Seen out of the corner of my eye?

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Offline Mazurka

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Seen out of the corner of my eye?
« on: 16/11/2011 13:19:29 »
I spent this morning watching a (dull) presentation. 

I was sat at an angle to the projector and screen and had an oblique view of the projector.  I could not help but notice that when I glanced at the projector lens,  I would see the red green blue, but if I looked at it I would see white.

No matter how hard I tried, I could only get a momentary glimpse of the red green blue and could not focus on it.

Why is this?



   

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Offline Bored chemist

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Seen out of the corner of my eye?
« Reply #1 on: 16/11/2011 21:32:45 »
The projector gives a red image, then a green one then a blue on in rapid succession. With a quick glance you only see one colour or a blurred multi colour image.
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Offline Geezer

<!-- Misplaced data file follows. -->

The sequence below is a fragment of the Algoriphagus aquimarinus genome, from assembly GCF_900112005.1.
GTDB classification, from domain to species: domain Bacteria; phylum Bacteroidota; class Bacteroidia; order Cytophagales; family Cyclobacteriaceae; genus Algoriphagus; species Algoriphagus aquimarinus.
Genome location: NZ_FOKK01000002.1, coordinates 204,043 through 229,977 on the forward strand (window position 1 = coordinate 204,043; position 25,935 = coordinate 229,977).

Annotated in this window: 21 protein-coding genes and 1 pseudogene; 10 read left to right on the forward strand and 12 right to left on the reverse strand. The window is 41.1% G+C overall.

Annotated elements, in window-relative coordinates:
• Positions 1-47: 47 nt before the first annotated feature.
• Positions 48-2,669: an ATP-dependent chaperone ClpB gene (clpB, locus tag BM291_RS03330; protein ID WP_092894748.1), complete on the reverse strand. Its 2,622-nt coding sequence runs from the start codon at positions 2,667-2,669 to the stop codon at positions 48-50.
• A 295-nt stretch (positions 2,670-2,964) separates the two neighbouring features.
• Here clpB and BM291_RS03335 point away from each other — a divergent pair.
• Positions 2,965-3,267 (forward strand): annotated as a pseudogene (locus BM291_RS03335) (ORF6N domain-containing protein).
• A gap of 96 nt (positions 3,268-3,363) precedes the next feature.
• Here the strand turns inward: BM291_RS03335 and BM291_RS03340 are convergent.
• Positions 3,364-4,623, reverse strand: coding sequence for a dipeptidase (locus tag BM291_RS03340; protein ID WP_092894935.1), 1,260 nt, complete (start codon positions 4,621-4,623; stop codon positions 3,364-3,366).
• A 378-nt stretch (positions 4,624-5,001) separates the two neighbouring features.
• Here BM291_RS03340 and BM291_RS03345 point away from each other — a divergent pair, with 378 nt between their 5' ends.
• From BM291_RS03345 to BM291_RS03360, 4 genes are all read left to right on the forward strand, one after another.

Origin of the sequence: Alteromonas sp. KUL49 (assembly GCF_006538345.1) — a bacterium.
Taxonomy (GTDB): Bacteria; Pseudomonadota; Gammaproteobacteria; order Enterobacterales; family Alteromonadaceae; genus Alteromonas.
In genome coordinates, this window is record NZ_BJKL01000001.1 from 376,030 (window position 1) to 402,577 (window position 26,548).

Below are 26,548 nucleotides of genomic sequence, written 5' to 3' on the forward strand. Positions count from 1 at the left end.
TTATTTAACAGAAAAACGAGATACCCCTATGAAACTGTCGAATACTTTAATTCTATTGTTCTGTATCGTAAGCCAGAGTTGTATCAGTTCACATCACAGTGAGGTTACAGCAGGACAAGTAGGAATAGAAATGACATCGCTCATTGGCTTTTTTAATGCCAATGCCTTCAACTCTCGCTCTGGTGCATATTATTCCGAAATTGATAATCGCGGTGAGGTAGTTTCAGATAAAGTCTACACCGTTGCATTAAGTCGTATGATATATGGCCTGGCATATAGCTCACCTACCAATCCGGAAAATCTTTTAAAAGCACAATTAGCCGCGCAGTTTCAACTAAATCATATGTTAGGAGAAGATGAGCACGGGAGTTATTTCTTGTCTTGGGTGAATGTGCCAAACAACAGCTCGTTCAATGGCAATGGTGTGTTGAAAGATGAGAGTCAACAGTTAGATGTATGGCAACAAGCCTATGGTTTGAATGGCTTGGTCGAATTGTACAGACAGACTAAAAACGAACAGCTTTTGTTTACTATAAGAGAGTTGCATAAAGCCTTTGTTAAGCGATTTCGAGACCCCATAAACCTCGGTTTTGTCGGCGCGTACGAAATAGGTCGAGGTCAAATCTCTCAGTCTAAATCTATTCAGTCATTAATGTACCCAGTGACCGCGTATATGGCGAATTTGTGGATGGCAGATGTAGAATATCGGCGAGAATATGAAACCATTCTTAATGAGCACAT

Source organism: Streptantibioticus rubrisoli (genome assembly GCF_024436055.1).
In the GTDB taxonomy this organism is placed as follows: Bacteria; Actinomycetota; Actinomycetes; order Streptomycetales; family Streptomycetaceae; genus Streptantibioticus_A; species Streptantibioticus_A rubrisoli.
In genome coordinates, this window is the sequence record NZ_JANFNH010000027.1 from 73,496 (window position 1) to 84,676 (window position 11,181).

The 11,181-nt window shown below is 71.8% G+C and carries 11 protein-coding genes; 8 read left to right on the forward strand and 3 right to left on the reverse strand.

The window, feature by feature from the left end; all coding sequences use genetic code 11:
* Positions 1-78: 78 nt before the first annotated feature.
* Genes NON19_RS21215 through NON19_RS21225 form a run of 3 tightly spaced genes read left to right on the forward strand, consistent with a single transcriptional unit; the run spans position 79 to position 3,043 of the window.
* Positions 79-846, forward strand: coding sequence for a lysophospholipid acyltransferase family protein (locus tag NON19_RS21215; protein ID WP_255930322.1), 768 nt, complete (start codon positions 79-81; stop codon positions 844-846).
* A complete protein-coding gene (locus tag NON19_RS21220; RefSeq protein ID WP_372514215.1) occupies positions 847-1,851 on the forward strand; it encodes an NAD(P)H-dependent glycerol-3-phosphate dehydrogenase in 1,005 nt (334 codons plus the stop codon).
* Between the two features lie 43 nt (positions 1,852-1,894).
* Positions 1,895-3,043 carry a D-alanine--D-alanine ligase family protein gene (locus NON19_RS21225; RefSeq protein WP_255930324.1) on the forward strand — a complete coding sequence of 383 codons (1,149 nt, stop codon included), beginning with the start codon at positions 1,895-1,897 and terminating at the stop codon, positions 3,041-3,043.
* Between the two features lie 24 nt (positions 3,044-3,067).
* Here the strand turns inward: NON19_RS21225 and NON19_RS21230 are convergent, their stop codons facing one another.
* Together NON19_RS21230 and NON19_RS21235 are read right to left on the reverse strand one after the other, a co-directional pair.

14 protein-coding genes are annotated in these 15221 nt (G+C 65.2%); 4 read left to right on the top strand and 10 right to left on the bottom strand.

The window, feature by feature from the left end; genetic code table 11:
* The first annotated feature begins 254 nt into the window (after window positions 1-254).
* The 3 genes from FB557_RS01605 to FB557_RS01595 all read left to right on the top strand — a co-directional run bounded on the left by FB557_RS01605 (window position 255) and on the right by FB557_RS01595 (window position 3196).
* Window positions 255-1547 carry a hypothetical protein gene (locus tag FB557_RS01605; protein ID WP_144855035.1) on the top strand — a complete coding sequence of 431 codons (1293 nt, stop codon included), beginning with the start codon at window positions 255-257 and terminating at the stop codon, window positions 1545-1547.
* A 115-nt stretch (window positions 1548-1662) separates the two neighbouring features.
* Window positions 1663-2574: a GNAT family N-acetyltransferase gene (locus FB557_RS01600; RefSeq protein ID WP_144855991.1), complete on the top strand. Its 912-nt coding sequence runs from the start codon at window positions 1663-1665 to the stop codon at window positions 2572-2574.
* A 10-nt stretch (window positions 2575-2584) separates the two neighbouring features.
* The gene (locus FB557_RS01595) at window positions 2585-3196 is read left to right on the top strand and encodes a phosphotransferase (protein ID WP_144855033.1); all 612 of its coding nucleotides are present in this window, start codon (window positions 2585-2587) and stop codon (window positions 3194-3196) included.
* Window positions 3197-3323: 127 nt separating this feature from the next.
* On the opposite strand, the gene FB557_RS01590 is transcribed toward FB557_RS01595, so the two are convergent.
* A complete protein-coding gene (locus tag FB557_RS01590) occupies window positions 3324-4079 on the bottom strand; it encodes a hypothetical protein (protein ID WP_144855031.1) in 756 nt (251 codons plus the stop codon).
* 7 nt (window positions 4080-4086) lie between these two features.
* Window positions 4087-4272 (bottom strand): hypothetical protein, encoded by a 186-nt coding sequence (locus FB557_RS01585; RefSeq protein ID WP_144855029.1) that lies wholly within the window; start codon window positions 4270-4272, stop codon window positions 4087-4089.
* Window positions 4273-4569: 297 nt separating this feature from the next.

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Seen out of the corner of my eye?
« Reply #2 on: 17/11/2011 06:04:05 »
It's because your peripheral vision is much better at detecting changes, which is probably an evolutionary advantage. If you look at an old fangled TV with your peripheral vision, you might be able to see it flicker.

Those of us old enough to remember what oscilloscopes were would sometimes take advantage of that technique to observe very faint pulses as they were painted on the CRT screen.
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Offline Mazurka

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Seen out of the corner of my eye?
« Reply #3 on: 17/11/2011 10:02:23 »
Thanks.

With a quick glance it was like seeing the light spectrum through a prism but without the orange, yellow, indigo, violet parts and it seemed remarkably sharp (although that could have been an effect of brightness)

I am inclined to agree that it is an effect of peripherhal vision, but I thought that the cones (colour sensitive cells) were concentrated around the fovea "sweet spot" of focuse vision and the rods (monochrome) were more sensitive to movement / low light.